Wednesday, July 9, 2008

What is a Desert?

I've been writing about deserts for awhile, but it seems that it might be a good idea to define what a desert is. The most basic definition is that a desert is an area that is moisture deficient; more water evaporates than is received. Another definition, more quantitative in nature, says areas that receive no water for at least 12 consecutive months are extremely arid lands, those that receive less than 10 inches (less than 250 mm) a year are arid lands, and those that receive 10-20 inches (250-500 mm) a year are semiarid lands (steppes rather than deserts).

One of the characteristics of deserts is that they have large temperature fluctuations due to the lack of humidity. Daytime and nighttime temperatures may vary by over 50 degrees Fahrenheit (10 deg C). (Keep that in mind if you're packing for a trip to the desert!)

Deserts are not necessarily hot. Antarctica classifies as a desert because of the small amount of precipitation it receives. In fact, over one-third of the land masses on our planet are considered to be deserts. Sand covers only about 20 percent of deserts, with a variety of soils, bare rock, and even ice constituting the other desert bottoms.

The word desert is derived from the Latin desertum, which means "unpopulated place." That was largely true at one time, but due to humans creating diversions and developing the combustible engine that pumps groundwater up to the surface, over 500 million people live in the deserts. Desert cities include Phoenix, Arizona; Riyadh, Saudi Arabia; Greater Los Angeles area, California; Dubai, United Arab Emirates; Juarez, Mexico; and many others.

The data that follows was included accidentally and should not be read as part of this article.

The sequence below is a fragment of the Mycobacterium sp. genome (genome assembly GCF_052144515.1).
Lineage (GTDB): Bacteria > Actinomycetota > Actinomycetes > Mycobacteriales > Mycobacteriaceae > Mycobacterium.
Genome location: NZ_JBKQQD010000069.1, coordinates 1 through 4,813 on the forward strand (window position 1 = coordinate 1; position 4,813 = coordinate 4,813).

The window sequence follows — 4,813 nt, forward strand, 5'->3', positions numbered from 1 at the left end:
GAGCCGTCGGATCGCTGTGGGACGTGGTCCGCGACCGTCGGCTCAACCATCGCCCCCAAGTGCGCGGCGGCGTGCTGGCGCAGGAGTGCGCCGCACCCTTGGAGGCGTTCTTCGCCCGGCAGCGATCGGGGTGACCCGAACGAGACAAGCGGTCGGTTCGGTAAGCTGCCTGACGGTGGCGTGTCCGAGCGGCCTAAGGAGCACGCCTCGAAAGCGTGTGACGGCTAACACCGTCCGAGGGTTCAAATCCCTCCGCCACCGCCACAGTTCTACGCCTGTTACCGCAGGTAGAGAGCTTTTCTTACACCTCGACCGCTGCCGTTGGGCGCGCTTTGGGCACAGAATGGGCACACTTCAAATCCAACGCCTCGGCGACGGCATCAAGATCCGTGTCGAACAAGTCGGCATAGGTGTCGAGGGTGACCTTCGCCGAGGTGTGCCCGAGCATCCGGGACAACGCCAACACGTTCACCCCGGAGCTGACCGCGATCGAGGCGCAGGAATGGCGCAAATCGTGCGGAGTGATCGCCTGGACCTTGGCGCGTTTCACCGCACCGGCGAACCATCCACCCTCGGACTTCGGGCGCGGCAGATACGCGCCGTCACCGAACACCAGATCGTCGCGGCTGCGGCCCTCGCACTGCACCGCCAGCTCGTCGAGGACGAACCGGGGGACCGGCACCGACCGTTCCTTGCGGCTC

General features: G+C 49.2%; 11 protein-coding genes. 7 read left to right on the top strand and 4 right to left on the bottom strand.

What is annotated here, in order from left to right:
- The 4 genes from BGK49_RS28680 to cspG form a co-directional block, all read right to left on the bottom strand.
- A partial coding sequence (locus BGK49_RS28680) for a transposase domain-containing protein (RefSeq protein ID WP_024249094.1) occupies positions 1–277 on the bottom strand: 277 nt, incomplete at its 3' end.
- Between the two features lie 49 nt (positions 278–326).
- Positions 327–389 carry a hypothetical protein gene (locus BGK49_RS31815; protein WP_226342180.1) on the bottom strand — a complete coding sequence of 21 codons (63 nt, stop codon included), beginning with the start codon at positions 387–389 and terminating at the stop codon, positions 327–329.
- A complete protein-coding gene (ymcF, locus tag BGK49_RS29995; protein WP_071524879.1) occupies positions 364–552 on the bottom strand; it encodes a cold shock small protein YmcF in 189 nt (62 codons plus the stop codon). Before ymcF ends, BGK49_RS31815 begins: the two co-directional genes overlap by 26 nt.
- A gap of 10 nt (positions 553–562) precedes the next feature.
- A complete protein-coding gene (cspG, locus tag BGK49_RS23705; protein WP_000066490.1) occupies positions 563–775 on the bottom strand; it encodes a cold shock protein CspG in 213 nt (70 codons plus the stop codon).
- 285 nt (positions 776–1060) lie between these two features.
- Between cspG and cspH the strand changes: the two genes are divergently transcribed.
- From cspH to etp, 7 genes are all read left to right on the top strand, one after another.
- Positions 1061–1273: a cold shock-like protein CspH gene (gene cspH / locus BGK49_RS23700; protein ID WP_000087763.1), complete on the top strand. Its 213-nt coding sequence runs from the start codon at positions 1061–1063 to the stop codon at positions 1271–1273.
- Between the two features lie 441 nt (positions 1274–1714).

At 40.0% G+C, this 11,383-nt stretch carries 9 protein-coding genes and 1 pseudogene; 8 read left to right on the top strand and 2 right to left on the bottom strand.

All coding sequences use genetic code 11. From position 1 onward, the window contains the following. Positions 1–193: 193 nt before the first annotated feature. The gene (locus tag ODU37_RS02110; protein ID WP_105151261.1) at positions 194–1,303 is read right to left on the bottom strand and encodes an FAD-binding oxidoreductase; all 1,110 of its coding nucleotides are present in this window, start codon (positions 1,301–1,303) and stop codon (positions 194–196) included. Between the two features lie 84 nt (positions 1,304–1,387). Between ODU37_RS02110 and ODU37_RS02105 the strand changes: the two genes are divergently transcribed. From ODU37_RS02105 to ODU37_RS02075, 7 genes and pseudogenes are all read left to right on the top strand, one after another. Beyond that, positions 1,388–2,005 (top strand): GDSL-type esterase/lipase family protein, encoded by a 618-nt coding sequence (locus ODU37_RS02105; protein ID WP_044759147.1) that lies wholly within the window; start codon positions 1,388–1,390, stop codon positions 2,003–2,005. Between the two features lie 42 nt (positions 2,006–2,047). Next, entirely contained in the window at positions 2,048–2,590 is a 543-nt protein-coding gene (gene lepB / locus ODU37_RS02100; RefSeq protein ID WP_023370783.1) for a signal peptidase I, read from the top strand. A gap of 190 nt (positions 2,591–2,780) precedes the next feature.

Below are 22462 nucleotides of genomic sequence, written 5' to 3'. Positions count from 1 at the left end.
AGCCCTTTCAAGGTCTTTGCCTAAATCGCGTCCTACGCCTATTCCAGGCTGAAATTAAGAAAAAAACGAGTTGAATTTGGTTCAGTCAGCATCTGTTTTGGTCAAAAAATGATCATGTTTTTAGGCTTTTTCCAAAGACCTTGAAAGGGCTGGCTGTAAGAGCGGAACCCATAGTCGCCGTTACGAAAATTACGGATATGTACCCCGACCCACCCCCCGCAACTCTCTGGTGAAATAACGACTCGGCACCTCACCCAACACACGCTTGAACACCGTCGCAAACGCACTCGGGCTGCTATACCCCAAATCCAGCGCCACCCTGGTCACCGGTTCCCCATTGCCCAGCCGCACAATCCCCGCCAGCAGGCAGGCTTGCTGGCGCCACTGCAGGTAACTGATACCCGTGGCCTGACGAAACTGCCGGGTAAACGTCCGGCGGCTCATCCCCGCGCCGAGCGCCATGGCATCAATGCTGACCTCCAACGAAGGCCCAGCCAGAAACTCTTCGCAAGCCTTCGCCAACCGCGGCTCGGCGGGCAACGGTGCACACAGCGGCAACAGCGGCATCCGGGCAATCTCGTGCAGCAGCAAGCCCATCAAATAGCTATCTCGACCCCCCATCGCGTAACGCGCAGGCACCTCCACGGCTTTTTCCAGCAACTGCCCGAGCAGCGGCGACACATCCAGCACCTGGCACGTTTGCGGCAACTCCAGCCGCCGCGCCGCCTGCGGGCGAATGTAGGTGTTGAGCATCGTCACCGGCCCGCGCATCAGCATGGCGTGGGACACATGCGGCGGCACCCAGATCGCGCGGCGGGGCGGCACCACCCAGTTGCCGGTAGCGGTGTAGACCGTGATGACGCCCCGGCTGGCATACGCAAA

Although at first it might appear that few plants and animals live in deserts, biodiversity is often high. Animals might not be readily seen because some spend part of their lives in burrows to escape temperatures that are not conducive to their lifestyles, while others are primarily active at night. Some animals (like kangaroo rats) have evolved to be able to live without drinking water by creating water during metabolic processes when they digest food. Plants are often drought- or salt-tolerant to be able to withstand the harsh conditions. Some desert plants have long taproots to be able to reach underground water.

Humans have adapted to survive in the desert by being nomadic to find food and water sources. Traditional desert dwellers include the Bedouin, Tuareg Tribe, and Pueblo people, who live in hot deserts, and the Inuits, who live in a cold desert. Many more people have moved to the desert in the last 75 years due to the invention of air-conditioning and highly engineered water systems.


Ben Dover said...

Approximately one-third of the Earth's land surface is desert, arid land with meager rainfall that supports only sparse vegetation and a limited population of people and animals. Deserts--stark, sometimes mysterious worlds--have been portrayed as fascinating environments of adventure and exploration from narratives such as that of Lawrence of Arabia to movies such as "Dune." These arid regions are called deserts because they are dry. They may be hot, they may be cold. They may be regions of sand or vast areas of rocks and gravel peppered with occasional plants. But deserts are always dry.

Anonymous said...

a desert is actully somthing you have after a main meal :)

Cheap Viagra Online said...

A desert is defined not by temperature but by the sparse amount of water found in a region. An area with an annual rainfall of fewer than 25 centimeters (9.75 inches) generally qualifies as a desert. In spite of the dryness, however, some animals and plants have adapted to desert life and thrive in these harsh environments

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